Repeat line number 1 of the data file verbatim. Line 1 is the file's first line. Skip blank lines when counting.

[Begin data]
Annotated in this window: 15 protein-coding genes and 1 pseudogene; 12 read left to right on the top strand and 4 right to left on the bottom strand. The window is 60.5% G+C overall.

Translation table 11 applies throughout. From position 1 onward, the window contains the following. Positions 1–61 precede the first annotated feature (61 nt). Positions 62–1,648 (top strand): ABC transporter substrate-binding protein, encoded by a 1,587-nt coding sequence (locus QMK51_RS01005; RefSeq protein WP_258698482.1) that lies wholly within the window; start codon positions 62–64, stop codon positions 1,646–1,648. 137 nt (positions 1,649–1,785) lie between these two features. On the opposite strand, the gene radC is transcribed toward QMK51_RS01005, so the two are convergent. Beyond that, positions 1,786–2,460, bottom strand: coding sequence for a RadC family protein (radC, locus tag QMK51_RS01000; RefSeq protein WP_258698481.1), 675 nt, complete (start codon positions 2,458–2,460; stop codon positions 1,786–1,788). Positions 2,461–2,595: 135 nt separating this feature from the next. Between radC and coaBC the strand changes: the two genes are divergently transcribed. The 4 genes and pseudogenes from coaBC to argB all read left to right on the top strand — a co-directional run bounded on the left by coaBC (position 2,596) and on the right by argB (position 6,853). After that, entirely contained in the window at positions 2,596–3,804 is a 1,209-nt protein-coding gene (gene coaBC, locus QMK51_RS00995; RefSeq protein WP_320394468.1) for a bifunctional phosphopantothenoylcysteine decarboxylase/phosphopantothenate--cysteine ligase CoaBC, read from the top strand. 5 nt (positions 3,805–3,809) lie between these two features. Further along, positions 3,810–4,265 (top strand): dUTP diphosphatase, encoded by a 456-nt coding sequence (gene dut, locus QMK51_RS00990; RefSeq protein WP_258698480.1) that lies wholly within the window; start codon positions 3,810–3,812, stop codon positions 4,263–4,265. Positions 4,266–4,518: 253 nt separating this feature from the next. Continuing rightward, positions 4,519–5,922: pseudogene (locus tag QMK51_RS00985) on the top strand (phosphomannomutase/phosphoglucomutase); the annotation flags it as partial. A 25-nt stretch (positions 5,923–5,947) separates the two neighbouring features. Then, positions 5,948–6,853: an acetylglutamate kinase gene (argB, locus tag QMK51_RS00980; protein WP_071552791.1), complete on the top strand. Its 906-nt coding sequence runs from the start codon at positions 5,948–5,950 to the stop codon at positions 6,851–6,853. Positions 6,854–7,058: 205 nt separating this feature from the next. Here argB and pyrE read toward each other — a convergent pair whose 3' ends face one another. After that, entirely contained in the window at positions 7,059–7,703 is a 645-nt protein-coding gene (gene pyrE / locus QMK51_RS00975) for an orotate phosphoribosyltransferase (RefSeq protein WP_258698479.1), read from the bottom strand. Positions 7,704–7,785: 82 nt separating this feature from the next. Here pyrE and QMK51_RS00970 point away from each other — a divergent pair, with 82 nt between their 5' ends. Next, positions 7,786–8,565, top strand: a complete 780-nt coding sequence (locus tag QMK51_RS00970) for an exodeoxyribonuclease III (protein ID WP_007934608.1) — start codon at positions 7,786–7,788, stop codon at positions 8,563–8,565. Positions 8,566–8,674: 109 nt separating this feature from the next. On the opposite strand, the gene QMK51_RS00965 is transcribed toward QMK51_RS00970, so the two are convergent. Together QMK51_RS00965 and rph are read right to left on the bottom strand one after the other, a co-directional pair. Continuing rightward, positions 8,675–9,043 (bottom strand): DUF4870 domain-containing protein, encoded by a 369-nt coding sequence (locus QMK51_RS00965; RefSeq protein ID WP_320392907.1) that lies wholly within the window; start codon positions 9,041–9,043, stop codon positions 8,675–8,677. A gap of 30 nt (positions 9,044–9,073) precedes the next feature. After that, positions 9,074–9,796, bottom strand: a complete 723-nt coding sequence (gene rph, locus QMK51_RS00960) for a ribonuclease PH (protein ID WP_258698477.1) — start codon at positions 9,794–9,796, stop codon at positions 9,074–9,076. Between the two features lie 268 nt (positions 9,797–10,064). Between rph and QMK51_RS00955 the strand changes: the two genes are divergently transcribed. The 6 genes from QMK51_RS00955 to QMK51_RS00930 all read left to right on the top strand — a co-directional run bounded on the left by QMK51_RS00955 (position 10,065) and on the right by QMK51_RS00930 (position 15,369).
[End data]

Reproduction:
Annotated in this window: 15 protein-coding genes and 1 pseudogene; 12 read left to right on the top strand and 4 right to left on the bottom strand. The window is 60.5% G+C overall.